Saturday, September 20, 2014

Lessons in Farming II - I don't have a solution... BUT I admire the problem

The following is part of a six part series.  The first being Every morning is the dawn of a new error....

Before we get into this too far, I'd like to put out the caveat that I certainly do NOT know everything.  I'm not trying to put myself out there as a self-proclaimed expert.  On the other hand, I see value in sharing experience and thoughts related to the kind of farming we do at Genuine Faux Farm.  If you are a farmer, I hope these things help you to think about what you are doing and how you do it.  If you are not a farmer, I hope you take a moment to realize that these topics can provide you with depth to the story of where your food comes from.  Then, when the next choice you have about food comes around, you can add a bit more thought to the process.

I don't have a solution... BUT I admire the problem

The idea of paper mulch is fantastic, but there are issues
I'm writing these "Lessons" as much for us at GFF as anyone else.  These are things we have learned and re-learned as we work our way through each season.  And, it does us some good to remind ourselves in hopes, at the very least, we don't make the same mistakes.  But, perhaps, they will also inspire us to new and useful solutions.   

That said - I hereby refresh my memory from our prior Lessons in Farming post.

1. There is NO "silver bullet"
2. Farming isn't and should NOT be easy. 
3. Every farm has key differences that force the need for solutions that are unique to that farm.

The problem I admire enough to keep trying my hand at finding the most elegant solution is as follows:

Providing targeted plants with the best competitive advantage in healthy soils in a way that utilizes resources responsibly.

In other words - I want to grow great vegetables in ways that avoid negative impacts on the environment and soils, provide us with reasonable income AND don't wear the two of us down completely.  This is not a simple problem and, as far as I can tell, there may be multiple solutions that are reasonable approximations of a 'best' answer.  But, in the end, there is likely no perfect answer or system - especially when the rules seem to change every time you take the field.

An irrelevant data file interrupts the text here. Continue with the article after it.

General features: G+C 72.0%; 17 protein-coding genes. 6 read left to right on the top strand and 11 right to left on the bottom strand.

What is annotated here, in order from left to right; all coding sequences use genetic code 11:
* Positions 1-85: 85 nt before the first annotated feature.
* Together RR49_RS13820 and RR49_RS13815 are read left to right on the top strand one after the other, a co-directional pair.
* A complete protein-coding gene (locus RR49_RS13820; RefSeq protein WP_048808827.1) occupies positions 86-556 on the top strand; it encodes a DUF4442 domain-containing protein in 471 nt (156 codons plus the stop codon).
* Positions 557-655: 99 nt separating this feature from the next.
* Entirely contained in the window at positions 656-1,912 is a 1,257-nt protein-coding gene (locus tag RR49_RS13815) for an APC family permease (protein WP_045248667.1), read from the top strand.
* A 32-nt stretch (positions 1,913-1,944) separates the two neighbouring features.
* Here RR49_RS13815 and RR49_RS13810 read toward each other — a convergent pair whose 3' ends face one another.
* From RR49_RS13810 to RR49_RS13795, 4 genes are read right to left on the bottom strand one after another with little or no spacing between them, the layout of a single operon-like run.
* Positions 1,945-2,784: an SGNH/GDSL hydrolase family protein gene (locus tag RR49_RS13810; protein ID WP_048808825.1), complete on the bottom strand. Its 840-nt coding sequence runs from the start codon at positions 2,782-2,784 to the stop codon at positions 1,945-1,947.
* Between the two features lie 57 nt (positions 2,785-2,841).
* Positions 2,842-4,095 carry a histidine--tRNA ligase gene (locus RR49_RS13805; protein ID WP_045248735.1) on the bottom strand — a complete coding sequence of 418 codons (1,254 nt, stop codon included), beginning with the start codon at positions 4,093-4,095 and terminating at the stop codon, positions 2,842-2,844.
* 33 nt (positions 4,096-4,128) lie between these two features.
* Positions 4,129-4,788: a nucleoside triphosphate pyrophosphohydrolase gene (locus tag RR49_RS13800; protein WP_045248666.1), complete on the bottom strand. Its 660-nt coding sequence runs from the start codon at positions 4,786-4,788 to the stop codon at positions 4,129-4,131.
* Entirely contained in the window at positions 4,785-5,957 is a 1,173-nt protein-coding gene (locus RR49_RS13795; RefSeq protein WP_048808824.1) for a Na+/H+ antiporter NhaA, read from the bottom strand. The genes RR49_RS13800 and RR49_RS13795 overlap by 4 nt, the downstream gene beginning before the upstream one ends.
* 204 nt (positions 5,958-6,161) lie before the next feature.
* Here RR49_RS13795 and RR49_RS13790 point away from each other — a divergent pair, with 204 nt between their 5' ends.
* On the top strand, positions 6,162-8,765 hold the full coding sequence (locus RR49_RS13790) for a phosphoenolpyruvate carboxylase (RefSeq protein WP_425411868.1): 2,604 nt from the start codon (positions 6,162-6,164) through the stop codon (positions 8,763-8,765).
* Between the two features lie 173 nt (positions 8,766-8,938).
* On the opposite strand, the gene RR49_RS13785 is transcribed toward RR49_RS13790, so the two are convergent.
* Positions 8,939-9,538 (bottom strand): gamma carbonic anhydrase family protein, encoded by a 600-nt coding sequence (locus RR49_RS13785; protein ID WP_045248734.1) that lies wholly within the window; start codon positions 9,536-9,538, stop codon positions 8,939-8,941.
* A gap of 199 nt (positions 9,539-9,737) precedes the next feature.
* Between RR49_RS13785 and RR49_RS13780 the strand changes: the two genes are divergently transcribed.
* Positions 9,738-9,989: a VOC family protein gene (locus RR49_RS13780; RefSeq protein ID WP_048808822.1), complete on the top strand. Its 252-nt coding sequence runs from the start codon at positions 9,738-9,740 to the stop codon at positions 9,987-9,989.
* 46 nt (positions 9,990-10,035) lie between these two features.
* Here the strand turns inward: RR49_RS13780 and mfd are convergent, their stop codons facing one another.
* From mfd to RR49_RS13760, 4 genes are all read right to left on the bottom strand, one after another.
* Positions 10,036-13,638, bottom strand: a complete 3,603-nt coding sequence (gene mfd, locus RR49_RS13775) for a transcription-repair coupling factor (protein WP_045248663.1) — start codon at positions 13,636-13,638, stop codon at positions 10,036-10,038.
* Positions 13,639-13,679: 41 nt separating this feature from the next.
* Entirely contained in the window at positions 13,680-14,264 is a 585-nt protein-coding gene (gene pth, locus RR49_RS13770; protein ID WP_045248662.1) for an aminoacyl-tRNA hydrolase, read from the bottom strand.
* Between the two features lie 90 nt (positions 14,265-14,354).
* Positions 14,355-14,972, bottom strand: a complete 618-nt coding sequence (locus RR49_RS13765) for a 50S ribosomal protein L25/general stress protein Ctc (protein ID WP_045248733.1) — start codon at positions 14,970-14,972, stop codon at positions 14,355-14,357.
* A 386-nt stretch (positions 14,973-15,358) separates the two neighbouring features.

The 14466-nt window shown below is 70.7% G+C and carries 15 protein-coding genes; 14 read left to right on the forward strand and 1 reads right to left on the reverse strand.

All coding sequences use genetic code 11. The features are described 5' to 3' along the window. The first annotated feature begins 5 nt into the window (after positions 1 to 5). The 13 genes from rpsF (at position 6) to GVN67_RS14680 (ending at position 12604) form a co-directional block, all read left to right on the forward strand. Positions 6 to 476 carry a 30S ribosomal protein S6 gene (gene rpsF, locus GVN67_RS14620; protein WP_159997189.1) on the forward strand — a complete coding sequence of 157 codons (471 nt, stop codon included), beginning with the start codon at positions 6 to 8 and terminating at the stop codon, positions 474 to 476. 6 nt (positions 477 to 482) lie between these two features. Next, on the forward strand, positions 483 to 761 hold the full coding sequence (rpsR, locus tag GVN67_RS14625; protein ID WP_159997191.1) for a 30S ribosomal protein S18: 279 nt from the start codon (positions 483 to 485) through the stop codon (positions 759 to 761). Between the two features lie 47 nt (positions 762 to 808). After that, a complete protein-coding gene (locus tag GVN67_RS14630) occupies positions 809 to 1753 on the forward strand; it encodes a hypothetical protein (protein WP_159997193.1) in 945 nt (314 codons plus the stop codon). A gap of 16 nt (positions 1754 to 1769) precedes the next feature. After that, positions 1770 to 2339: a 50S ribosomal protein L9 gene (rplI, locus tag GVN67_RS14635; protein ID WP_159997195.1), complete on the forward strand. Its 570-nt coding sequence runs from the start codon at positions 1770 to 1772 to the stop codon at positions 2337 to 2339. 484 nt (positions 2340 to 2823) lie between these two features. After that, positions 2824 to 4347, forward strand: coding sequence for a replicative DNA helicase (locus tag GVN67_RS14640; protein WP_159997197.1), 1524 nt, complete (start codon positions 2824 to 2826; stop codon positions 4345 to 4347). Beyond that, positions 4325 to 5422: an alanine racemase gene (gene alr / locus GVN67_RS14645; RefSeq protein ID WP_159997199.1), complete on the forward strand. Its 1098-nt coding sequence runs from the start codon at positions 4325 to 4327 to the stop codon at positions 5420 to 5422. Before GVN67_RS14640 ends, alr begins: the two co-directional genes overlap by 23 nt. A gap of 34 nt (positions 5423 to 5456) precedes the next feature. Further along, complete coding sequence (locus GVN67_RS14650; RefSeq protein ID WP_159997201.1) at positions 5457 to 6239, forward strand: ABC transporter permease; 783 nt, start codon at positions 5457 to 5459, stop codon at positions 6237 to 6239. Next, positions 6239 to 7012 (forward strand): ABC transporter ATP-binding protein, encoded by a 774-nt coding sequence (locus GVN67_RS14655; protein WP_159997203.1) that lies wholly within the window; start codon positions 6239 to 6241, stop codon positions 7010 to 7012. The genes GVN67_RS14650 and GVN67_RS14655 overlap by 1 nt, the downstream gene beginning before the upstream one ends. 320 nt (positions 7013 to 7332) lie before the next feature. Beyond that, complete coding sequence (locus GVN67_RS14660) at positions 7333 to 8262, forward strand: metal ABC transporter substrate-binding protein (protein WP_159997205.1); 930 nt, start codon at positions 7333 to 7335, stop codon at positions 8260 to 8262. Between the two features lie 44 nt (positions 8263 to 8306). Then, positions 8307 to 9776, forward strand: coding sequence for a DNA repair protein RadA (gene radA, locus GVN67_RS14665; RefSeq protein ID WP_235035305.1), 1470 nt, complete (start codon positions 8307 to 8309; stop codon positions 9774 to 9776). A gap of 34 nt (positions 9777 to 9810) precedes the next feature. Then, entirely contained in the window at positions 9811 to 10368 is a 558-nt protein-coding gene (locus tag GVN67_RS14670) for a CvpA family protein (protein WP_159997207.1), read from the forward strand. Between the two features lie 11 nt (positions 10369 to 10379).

Case in Point: the paper mulch dilemma
The idea of paper mulch has been attractive to us since even before we began to farm professionally.  We placed old newspaper under cut grass mulch in our gardens to help keep weeds down and hold moisture in the soil by the base of our plants.  The paper did its job and broke down, providing organic matter for the soil.  But, as we increased our growing area, it was no longer feasible to lay out newspaper.  I won't even bore you with all of the reasons for that.  Just imagine what it would be like to lay 200 feet of newspaper one page at a time... in a 20 mile per hour wind.
Paper mulch laid out for the study this year.

Many commercial vegetable growers use plastic mulch to control weeds.  We certainly understand the attraction, but we aren't terribly happy with the need to remove the plastic in the fall and put it in the landfill.  I also suspect that there are negative impacts on the soil biology when plastic is used.  On the other hand, paper breaks down and just becomes part of the system.  It allows water to seep through, whereas plastic diverts it.  In both cases (paper and plastic mulch), we have to fight the issue of weeds growing up through the holes where the crop is growing.  We also have to deal with weeds on the edges of the mulch.  Mechanical methods run the risk of tearing up the mulch, so this tends to be a labor intensive job.  But, then again, we would have had to hand weed right next to the plants anyway - so you're just moving the labor to something a little different.